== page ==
Going into hospital
Depending on whether or not you are on an Enhanced Recovery Programme, patients having planned bowel surgery may be admitted to hospital one or two days beforehand, or may come into hospital on the day of the surgery. Your specialist team will ensure you are given a pack with all the information you need, so you arrive on the correct day at the right time. The nursing staff will show you around the ward and allow you to familiarise yourself with your surroundings. They will take you through the admission process and will also be able to answer any questions you might have about visiting times, and put your mind at rest over any other worries you might have. They will also give you some information about what to take with you to make your stay more comfortable.
Here is a list of things that members of our patient forum have recommended that you pack in your case:
- eye mask
- ear plugs with expanding foam
- body wash
- toothbrush and toothpaste
- moisturising cream
- lip balm
- feminine supplies / shaving kit
- nail file and hand cream
- flannel / face wipes / baby wipes.
“I took my own toilet paper and bathroom spray. And mouth spray for when you have a mouth like the bottom of a bird cage!“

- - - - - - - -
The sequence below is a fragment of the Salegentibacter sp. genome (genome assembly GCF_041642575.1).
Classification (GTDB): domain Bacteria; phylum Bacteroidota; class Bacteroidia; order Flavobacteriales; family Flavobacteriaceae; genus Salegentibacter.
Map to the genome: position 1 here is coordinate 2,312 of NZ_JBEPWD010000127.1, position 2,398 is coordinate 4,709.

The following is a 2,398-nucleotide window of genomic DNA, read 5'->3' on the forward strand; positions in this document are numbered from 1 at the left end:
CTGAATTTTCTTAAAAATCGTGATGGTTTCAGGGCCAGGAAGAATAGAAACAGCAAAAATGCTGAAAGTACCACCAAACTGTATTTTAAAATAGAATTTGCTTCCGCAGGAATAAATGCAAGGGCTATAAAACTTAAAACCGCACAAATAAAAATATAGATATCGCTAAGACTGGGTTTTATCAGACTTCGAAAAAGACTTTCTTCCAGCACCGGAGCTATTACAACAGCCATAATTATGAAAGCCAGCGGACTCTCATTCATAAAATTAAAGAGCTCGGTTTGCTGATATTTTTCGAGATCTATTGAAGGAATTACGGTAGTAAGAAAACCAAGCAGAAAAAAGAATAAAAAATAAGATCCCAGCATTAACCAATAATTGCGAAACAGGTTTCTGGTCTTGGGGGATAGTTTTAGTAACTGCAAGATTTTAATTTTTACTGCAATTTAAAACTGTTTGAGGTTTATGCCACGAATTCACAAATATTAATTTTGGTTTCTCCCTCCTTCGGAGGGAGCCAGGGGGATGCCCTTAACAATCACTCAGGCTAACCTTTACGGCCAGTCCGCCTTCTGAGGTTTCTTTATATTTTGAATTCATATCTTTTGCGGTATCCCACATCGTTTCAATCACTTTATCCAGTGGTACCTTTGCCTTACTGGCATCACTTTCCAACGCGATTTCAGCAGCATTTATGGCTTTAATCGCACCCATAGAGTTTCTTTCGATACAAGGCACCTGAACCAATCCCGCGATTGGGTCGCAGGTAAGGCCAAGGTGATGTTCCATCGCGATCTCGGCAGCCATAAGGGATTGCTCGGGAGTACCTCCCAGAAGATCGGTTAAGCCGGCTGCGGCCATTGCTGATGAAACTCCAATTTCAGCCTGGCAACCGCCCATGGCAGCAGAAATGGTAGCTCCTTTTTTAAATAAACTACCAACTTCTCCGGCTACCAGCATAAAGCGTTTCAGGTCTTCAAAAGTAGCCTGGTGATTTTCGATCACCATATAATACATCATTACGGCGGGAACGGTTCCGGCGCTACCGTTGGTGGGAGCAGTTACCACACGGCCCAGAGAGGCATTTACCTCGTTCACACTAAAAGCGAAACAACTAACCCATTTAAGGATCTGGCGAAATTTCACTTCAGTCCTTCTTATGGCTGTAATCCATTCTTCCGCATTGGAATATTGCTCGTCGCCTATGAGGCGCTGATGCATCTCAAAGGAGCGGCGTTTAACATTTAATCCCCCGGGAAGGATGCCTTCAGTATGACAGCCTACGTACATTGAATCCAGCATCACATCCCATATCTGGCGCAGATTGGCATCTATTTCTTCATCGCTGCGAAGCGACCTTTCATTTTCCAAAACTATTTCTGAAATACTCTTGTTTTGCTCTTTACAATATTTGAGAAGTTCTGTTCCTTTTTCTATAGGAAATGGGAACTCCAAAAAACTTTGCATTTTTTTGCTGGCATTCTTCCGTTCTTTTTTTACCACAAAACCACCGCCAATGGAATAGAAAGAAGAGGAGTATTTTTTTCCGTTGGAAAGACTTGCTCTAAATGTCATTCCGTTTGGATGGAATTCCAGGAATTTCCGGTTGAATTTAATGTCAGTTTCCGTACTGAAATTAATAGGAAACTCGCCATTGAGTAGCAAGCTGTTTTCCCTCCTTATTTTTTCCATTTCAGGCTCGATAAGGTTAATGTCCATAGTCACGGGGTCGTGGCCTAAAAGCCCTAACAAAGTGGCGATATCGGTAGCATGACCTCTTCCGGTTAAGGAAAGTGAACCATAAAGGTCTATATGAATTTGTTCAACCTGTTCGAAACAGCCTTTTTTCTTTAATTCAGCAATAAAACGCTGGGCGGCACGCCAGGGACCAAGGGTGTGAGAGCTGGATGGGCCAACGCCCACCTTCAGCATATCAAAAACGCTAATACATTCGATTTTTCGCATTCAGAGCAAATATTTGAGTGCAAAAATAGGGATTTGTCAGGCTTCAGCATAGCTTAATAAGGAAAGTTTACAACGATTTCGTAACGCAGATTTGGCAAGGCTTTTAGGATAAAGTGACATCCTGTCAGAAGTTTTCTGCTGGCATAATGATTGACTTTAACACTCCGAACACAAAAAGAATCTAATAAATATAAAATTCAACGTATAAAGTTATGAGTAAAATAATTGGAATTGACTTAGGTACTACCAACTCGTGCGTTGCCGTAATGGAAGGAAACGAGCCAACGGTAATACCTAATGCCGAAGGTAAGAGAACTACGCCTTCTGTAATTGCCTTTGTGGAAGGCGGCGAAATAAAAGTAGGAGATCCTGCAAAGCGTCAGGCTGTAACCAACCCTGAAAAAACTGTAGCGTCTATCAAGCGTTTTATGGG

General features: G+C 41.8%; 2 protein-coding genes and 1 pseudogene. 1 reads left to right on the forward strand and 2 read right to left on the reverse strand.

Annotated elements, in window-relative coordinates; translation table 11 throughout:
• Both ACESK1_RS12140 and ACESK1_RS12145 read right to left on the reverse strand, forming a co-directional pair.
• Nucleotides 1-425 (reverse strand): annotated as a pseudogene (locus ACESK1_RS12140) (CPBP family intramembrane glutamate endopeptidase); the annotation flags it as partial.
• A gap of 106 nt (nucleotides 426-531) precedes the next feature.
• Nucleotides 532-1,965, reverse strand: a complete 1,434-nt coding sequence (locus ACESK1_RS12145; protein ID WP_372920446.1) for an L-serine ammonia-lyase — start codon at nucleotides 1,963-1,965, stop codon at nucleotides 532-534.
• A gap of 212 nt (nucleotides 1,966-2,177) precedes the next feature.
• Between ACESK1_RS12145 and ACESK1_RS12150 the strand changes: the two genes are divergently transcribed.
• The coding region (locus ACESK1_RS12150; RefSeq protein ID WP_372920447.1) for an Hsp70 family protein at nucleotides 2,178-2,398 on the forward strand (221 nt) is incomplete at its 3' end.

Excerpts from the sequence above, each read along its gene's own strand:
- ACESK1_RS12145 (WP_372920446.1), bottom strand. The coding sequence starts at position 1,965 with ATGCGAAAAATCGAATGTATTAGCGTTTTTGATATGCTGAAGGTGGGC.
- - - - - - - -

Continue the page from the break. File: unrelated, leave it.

- nightie / pyjamas
- dressing gownslippers
“If you’re taking any regular medication, don’t forget to take it with you and show it to your nurse.”
- MP3 player
- iPad and chargers
- double plug adaptor
- puzzle books
- notebook and pen
“Check that you have a locker to keep valuables safe.”
Food and drink
- chewing gum and/or peppermint tea bags (to relieve wind and pain)
” I also brought my own mug which I found great for making my own drinks.“
You will be able to eat up to six hours before your operation. However you may be required to take a preparation to clear your bowel before surgery. The bowel preparation will vary from hospital to hospital, depending on local policy and the type of surgery. You may be given medication to clear out the bowel or just a couple of laxative tablets the night before. Alternatively you may be given an enema on the day of surgery.
It is important to drink plenty of water or clear fluid to keep yourself hydrated. You may be given special ‘pre op’ carbohydrate drinks the night before and on the morning of your operation. To prevent blood clots, you will be given support stockings (known as TEDS) which gently compress your legs. You will also be given a daily injection to thin your blood.